Gold has only enriched those who have known when to sell it to a greater fool.”  (FT also Bloomberg Businessweek)

What does an investment in gold really represent?  (Crossing Wall Street)

Gold vs. Silver:  the chart.  (Bespoke)

Positive earnings revisions proliferate.  (Bespoke contra The Money Game)

Advisers are more bearish than a week ago.  (Marketwatch also Pragmatic Capitalism)

Should the rest of the world fear the drop in the Shanghai index?  (Trader’s Narrative)

Is the Aussie dollar at risk of a reversal of the Yen carry trade?  (FT Alphaville also The Money Game)

Using IBM (IBM) as a market bellwether.  (Derek Hernquist)

More on the case for applying fundamental indices to bonds.  (ROI)

Are lower lumber prices forecasting another leg down in housing?  (Pragmatic Capitalism)

How to play America’s discordant energy policy.  (Jubak Picks)

The CME (CME) vindicates itself for the flash crash.  (FT Alphaville also The Big Money)

The mystery trader in e-mini contracts identified.  (Reuters)

Weak hands and the risk of a liquidity crisis.  (Charts and Coffee)

Regulators should just follow the geeks.  That is where the next spot of trouble will arise.  (FT)

Floyd Norris, “If your machine makes a mistake that the dumbest human would never make, then maybe you don’t have a very good machine.”  (NYTimes)

Times must be good.  Employee poaching is back on Wall Street.  (Deal Journal)

Leveraged loan lunacy, redux.  (peHUB)

The Feds are now investigating muni bond CDS.  (WSJ)

Is a fix for the ratings agencies finally here?  (Big Picture, WSJ)

The move to oust GDP as the measure of economic progress.  (NYTimes)

A “reasonably strong” retail sales report.  (Calculated Risk, EconomPic Data)

The number of people with underwater mortgages is staggering.  (Calculated Risk)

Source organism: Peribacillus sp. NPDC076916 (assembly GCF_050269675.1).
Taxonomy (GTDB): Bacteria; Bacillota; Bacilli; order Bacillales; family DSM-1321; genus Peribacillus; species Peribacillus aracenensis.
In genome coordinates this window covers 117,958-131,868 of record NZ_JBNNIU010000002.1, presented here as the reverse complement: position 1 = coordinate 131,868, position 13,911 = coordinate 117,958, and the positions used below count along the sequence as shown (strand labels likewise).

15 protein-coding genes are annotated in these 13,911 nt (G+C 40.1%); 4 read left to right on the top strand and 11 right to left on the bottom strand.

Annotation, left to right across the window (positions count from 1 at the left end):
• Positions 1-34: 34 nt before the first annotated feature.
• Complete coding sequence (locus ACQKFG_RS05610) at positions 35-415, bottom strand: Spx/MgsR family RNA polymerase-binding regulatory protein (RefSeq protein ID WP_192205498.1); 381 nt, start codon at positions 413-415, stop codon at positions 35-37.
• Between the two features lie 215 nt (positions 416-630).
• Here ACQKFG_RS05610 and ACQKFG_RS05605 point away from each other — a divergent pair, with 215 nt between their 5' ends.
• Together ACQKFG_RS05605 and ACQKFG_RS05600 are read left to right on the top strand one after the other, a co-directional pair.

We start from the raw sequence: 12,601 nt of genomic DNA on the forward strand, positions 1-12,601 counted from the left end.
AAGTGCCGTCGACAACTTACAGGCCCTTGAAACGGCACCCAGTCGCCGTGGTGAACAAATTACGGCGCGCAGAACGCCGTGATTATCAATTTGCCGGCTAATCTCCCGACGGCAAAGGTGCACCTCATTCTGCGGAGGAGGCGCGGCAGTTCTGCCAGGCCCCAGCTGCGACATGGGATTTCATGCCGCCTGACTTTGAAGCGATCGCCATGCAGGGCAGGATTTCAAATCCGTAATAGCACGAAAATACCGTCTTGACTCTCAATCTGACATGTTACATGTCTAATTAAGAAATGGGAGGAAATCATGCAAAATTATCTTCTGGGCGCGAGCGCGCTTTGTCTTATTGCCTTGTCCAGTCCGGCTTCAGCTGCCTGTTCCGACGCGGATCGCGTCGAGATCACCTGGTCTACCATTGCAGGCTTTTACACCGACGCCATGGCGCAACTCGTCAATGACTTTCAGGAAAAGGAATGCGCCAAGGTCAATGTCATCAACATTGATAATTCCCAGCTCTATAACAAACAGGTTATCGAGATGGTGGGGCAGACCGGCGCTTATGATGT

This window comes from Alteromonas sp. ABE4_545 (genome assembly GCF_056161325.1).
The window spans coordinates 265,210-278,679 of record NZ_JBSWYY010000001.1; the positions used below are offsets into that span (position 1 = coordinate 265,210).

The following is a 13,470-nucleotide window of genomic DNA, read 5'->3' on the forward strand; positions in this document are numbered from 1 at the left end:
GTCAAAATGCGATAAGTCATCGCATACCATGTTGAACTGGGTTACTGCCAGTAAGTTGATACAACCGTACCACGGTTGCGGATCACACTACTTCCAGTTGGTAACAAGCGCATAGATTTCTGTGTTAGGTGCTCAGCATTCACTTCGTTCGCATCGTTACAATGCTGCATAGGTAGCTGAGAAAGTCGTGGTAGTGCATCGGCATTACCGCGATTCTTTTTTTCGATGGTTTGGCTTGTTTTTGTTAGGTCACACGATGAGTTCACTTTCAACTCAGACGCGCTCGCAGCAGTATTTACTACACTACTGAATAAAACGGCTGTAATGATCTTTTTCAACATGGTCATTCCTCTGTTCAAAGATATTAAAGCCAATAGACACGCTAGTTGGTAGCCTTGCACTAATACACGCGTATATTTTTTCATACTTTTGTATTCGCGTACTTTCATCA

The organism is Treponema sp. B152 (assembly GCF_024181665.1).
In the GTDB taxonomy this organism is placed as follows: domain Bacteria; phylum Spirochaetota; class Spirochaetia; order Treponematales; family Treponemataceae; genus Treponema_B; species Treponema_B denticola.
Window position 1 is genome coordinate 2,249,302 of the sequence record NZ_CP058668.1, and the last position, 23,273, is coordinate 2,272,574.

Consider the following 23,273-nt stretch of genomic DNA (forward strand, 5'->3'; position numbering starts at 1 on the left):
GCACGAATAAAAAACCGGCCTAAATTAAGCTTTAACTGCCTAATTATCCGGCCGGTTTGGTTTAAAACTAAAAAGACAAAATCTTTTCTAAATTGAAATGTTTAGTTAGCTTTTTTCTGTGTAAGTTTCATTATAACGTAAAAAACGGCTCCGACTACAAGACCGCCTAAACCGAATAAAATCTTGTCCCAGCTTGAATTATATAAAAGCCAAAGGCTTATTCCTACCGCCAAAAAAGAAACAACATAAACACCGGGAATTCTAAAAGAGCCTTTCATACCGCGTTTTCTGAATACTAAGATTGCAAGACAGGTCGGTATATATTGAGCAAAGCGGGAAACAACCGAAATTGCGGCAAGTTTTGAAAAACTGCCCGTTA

Yet another chance to refinance your mortgage at less than 5.0%.  (WSJ)

Are Americans waking up to the potential for inflation?  (DJ Market Talk)

How the Euro went from a “club for Europe’s strongest economies” into something unenforcable.  (Bloomberg also FT Alphaville)

The story of Greece in a couple of graphs.  (EconomPic Data)

The math behind how all those structured mortgage products blew up.  (Marginal Revolution)

Investors need standardized, plain English “nutrition labels” for financial products.  (Economist’s View)

How much information is enough?  (the research puzzle earlier Abnormal Returns)

On the use of the term “quants” to describe Wall Street’s rocket scientists.  (NYTimes)

In search of an everything ETF.  (Felix Salmon)

For traders the future is all that matters.  The past is past.  (Kirk Report)

Why are the Brits such reluctant financial bloggers?  (Reuters)

Simon Johnson reviews The Quants and The Big Short.  (TNR)

The advantage of small VC funds.  (peHUB also DealBook)

Can social networking sites like Facebook escape the view that they are “utilities”?  (FT)

Wall Street:  Money Never Sleep” garners positive reviews in its debut at Cannes.  (Bloomberg, Variety, Vanity Fair, Cinematical, Showbiz411)

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